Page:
Every project will have a different emphasis - a different balance of these drivers. But, crucially, we help clients target resources where they will make the most difference to influence behaviours.
2. Reduce task-switching: Can you place ‘learning’ into the existing flow of work?
If we’re trying to achieve a particular outcome (from compliance to adopting a new system or approach), do we really need ‘learning’ in the traditional sense? Or do we need things like tools, information, job aids or nudges to provide information or reminders to people at just the right time? (It may be a combination.)
Tools and resources that help people when they need it are often more effective.
But we also need to make it easy for people to access these tools or to see those prompts. Let’s go to where people already are, rather than expecting them to come to a new platform.
‘Learning in the flow of work’ is a phrased coined by industry analyst Josh Bersin, who argues that a learning management system is rarely used for anything but compliance training. Instead, Bersin says:
“Learning in the flow of work… recognizes that for learning to really happen, it must fit around and align itself to working days and working lives. Rather than think of corporate learning as a destination, it’s now becoming something that comes to us.”
So how can we use existing channels - email, intranet, Teams, Slack, etc - to share ‘learning’ as helpful information that people can access when they need it? This helps to make it obvious and readily discoverable.
By using a campaign approach we can tap into a range of existing channels – perhaps both physical and digital – that people are already using, and where they’ll see our messages.
3. Reduce overload: What’s the minimum they need?
Back to that ‘information overload’ problem, starting from the moment you wake up… To get messages through to overloaded employees, we need to empathise with this problem of noise, and help them navigate information.
Have a top-level message for a campaign. Think TikTok, Twitter, bite size ways to make messages stick.
And then below the top-level message, provide the essential information stripped back to the minimum stuff they need to know. What’s the minimum amount of information that people need, to support them in adopting a way of working?
If you need detail or background, think about other ways to provide that, such as reference pages, glossaries, etc.
In fact, do people need new information at all? Or is there a more effective way to help them take the action you want? Maybe there are ‘opportunity’ gaps where the environment or systems need adjusting to support them.
A simple prompt or nudge could help them remember to do something. Our recent SmartCash campaign for Co-op used stickers on check out tills to help colleagues remember to use the new cash management system. They didn’t need extra information – they just needed a reminder.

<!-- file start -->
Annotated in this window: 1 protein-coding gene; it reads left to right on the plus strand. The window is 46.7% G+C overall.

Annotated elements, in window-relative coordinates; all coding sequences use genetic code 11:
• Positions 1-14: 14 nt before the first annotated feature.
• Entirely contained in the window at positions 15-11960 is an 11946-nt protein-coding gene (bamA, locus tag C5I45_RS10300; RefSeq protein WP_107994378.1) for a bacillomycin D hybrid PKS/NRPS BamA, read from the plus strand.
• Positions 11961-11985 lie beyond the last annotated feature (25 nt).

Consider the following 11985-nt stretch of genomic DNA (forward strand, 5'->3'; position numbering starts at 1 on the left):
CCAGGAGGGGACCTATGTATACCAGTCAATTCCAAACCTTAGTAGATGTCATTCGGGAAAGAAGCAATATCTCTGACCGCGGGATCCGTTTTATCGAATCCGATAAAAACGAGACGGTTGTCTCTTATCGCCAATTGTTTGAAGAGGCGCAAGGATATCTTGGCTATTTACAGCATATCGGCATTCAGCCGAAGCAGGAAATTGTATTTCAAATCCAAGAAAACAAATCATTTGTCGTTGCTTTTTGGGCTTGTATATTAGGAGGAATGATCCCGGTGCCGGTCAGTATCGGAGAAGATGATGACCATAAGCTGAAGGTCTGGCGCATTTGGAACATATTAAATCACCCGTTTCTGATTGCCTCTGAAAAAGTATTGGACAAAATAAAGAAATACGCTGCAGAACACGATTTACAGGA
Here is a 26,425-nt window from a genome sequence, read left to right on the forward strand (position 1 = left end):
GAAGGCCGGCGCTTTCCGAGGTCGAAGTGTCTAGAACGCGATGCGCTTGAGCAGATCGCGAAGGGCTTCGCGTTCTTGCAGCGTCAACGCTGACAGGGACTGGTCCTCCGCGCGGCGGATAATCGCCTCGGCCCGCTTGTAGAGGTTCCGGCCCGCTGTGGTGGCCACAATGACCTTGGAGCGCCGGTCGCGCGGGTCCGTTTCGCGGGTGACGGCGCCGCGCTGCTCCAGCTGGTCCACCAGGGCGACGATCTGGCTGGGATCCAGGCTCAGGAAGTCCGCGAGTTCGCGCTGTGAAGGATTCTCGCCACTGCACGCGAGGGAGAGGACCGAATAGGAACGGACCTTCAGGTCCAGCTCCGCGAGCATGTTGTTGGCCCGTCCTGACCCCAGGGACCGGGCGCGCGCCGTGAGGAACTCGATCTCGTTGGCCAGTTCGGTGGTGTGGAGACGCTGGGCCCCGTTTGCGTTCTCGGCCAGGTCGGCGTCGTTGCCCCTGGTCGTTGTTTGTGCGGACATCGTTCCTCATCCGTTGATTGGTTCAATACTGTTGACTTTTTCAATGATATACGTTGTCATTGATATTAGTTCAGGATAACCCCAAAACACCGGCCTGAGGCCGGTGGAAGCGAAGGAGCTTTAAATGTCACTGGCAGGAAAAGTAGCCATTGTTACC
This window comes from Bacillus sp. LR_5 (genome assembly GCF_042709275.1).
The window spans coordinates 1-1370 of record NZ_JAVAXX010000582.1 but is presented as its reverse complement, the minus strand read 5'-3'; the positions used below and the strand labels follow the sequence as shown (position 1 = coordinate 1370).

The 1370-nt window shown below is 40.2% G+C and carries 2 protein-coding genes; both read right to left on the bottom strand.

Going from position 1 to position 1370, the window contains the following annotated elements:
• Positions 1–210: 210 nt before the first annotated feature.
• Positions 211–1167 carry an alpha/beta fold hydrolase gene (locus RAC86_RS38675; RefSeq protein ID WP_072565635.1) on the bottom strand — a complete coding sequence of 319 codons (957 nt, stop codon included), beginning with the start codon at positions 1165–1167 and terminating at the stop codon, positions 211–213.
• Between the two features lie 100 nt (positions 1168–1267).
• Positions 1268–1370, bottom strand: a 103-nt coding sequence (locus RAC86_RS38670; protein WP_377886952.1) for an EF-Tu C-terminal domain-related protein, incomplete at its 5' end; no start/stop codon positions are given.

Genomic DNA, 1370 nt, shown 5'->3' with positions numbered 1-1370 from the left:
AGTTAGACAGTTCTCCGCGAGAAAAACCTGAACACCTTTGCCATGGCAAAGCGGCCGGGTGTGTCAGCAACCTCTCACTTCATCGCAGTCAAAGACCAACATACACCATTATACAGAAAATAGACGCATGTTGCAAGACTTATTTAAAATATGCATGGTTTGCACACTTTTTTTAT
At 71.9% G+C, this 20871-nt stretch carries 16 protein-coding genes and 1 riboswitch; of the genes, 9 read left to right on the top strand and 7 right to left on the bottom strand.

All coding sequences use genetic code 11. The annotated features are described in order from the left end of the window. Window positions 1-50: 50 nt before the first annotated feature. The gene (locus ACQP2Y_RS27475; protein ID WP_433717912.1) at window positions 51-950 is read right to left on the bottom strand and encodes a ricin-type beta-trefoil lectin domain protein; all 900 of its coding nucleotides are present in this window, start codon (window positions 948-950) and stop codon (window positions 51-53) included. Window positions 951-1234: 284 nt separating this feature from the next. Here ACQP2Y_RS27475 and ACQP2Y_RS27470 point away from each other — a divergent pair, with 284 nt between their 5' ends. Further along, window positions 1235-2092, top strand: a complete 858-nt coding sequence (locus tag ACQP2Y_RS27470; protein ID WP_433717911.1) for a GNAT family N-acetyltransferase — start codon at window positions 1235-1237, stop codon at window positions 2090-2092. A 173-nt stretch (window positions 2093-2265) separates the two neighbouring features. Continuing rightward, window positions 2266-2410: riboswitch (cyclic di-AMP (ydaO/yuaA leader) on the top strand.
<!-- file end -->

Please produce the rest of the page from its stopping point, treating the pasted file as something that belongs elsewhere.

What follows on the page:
Less overload, more impact
To sum up, let’s start with people rather than information. Empathising with people’s situations and thinking about the best ways to help them will help us communicate much more effectively. And in turn, we know that more supportive communication is positive for employee wellbeing.
By unpicking what happens when people take an action – in the ‘moment that matters’ – we can target resources to influence those three behavioural drivers of capability, motivation and opportunity.
Then we can think about how we can reduce friction, reduce overload and reduce task-switching. Keep things simple and make them easily discoverable.
The benefit of getting this right?... Happier people who are supported in their work.
-  Gross, B. (1964). The Managing of Organizations. Cambridge University Press. https://www.cambridge.org/core/journals/american-political-science-review/article/abs/managing-of-organizations-by-bertram-m-gross-new-york-the-free-press-of-glencoe-1964-2-vols-pp-xxviii-971-2500/0A126A109557A7DA2E3A7862C8C319AD
-  Toffler, A. (1970). Future Shock. Random House. https://en.wikipedia.org/wiki/Future_Shock
-  Information Overload Research Group https://iorgforum.org/io-basics
-  https://www.4dayweek.com/ukpilot
-  McKinsey & Company report, (2021). “What employees are saying about the future of remote work”. https://www.mckinsey.com/business-functions/people-and-organizational-performance/our-insights/what-employees-are-saying-about-the-future-of-remote-work
-  Bersin, J. and Zao-Sanders, M., Making Learning a Part of Everyday Work, Harvard Business Review, February 2019. https://hbr.org/2019/02/making-learning-a-part-of-everyday-work